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Landmines and Mine Clearance Technologies
By Mr. Vehbi Dincerler (Turkey), Special Rapporteur, International Secretariat, October 1995.
Land Mines conference self-destructs
By GreenPeace, 24 October 1995. In Vienna, government experts reached an impasse in negotiations to strengthen the landmines protocol of the Convention on Conventional Weapons. The meeting apparently will reconvene in December in Geneva. The International Campaign to Ban Landmines despaired at what it saw at the conference.
Landmines: from Global Negotiations to National and Regional Initiatives
Intervention by Dr. Cornelio Sommaruga, President of the ICRC, Geneva, 2 July 1996.
Banning Anti-Personnel Landmines
U.S. National Security Council Fact Sheet. Last Updated: August 20, 1996. US government lists its record of accomplishments, but excerpts areas where it has strategic interests.
Why U.S.Won't Sign Land-Mine Treaty
By Deirdre Griswold, from Workers World, 10 July 1997. Representatives of 150 countries met in Brussels at the end of June for a conference sponsored by the International Campaign to Ban Land Mines (ICBL) and the Belgian government. At the end, 97 countries pledged to sign a binding treaty to ban land mines, but the United States was not among them.
Final Statement of the ICBL Regional Conference on Landmines
Budapest, Hungary, 28 March 1998. Budapest, Hungary, 28 March 1998. The International Campaign to Ban Landmines (ICBL) and the Hungarian Campaign to Ban Landmines, in cooperation with the government of Hungary, hosted a regional conference aimed at promoting a comprehensive ban on antipersonnel mines.
Logistics prevent Laos from signing mine pact
By Bhanravee Tansubhapol, The Post, 30 June 1998. The main reason Vientiane is staying out of the Ottawa convention is the obligation to rid the country of the devices within four years it cannot afford. Unlike Cambodia, which is widely covered with landmines planted from the time of the Vietnam War to recent internal conflicts, Laos is largely threatened by unexploded small bombs carpeted by the United States during its secret war in the 1970s to prevent the spread of communism and Vietnamese influence in Laos.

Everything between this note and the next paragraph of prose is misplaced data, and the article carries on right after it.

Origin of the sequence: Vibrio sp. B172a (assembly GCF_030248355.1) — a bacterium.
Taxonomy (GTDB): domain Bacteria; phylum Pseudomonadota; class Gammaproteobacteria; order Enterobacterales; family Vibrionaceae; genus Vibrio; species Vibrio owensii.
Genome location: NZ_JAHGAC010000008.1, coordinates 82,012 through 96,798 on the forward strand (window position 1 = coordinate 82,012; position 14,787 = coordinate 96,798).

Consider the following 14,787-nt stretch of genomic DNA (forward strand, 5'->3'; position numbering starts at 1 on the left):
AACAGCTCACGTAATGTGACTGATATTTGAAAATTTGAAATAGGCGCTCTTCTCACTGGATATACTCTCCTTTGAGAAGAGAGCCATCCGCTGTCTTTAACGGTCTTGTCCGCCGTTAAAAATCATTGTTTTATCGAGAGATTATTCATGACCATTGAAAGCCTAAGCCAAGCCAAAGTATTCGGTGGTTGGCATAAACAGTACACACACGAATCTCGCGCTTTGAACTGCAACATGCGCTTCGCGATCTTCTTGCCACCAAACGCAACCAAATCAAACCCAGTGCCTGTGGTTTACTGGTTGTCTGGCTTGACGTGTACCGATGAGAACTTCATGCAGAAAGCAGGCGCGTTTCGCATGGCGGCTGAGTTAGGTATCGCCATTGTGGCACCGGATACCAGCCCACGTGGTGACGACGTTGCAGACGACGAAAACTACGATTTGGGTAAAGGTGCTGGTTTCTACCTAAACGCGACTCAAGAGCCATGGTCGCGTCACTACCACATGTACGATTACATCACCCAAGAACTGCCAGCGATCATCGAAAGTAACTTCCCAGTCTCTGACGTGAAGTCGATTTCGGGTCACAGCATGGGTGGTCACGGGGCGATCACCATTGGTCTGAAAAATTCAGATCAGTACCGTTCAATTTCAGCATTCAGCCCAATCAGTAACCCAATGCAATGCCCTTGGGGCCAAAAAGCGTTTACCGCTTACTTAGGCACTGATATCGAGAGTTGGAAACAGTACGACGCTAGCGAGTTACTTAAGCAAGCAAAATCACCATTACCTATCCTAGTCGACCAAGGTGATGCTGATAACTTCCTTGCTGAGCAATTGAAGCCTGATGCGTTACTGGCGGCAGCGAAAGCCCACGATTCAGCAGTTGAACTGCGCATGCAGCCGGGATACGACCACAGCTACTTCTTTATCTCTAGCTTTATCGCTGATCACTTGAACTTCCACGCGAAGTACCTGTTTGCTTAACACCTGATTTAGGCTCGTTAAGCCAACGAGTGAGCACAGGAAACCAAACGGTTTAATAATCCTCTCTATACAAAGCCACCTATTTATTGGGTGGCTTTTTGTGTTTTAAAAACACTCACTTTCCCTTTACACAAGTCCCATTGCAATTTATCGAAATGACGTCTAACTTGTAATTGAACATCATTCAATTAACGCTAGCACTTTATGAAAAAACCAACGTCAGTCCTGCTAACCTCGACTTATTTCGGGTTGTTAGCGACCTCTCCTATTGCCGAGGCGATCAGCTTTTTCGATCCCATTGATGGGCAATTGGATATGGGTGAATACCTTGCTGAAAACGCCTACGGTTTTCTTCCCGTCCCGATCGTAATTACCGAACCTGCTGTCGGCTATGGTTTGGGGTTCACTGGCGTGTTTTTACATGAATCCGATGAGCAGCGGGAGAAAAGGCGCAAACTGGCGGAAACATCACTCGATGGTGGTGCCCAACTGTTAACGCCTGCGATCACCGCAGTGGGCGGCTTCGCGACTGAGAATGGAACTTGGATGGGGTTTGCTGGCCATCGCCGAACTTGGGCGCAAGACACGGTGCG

Ottawa Landmines Treaty Enters Into Force
By Rachel Stohl, 9 March 1999. On March 1, 1999 the Ottawa Treaty banning the use, stockpiling, production, and transfer of antipersonnel landmines entered into force. The Treaty was signed in December, 1997 in Ottawa, Canada by representatives from 122 of the 159 countries that were meeting. Major world powers such as Russia, China, and the United States, along with “rogue” states such as Libya, Iraq, and North Korea, still refuse to sign the Treaty.
New U.S. Mines Would Violate Treaty
Human Rights Watch, 7 April 2000. the Pentagon is pursuing a replacement for antipersonnel mines that will violate the 1997 Mine Ban Treaty, which the United States has said it will join in 2006. The mine allows the weapon to be victim-activated, rather than controlled by the U.S. military. This “battlefield-override-system” turns the weapon into the type the U.S. has said for years must be banned worldwide because it does not discriminate between civilians and combatants.
U.S. Also Bears Responsibility For Landmines Crisis
Human Rights Watch (New York), 5 March 2001. Human Rights Watch released fresh research showing that U.S.-manufactured antipersonnel mines have been used by government or rebel forces in at least twenty-eight countries or regions, causing numerous civilian casualties.
Washington Boycotts Global Summit on Land Mines
Radio Havana Cuba, 29 November 2004. The US, has urged the international community to consider banning all sales of antitank and other heavy land mines, but is boycotting an international conference on mines designed to kill or injure people.
Washington Plans to Produce More Landmines
Radio Havana Cuba, 29 December 2005, Today Washington not only stands in opposition to an international treaty that bans the use and production of antipersonnel landmines, but also intends to produce new ones. In reversal of its earlier policy, the U.S. is reportedly planning to produce a new generation of landmines called “Spider”.
If It Looks Like a Landmine, Smells Like a Landmine…
By Scott Stedjan and Matt Schaaf, Foreign Policy in Focus, 28 August 2006. For the first time in nearly a decade, the Bush administration plans to begin production of a new generation of antipersonnel mines. These networked munitions systems are high-tech landmines and carry the same abhorrent side effects they always have.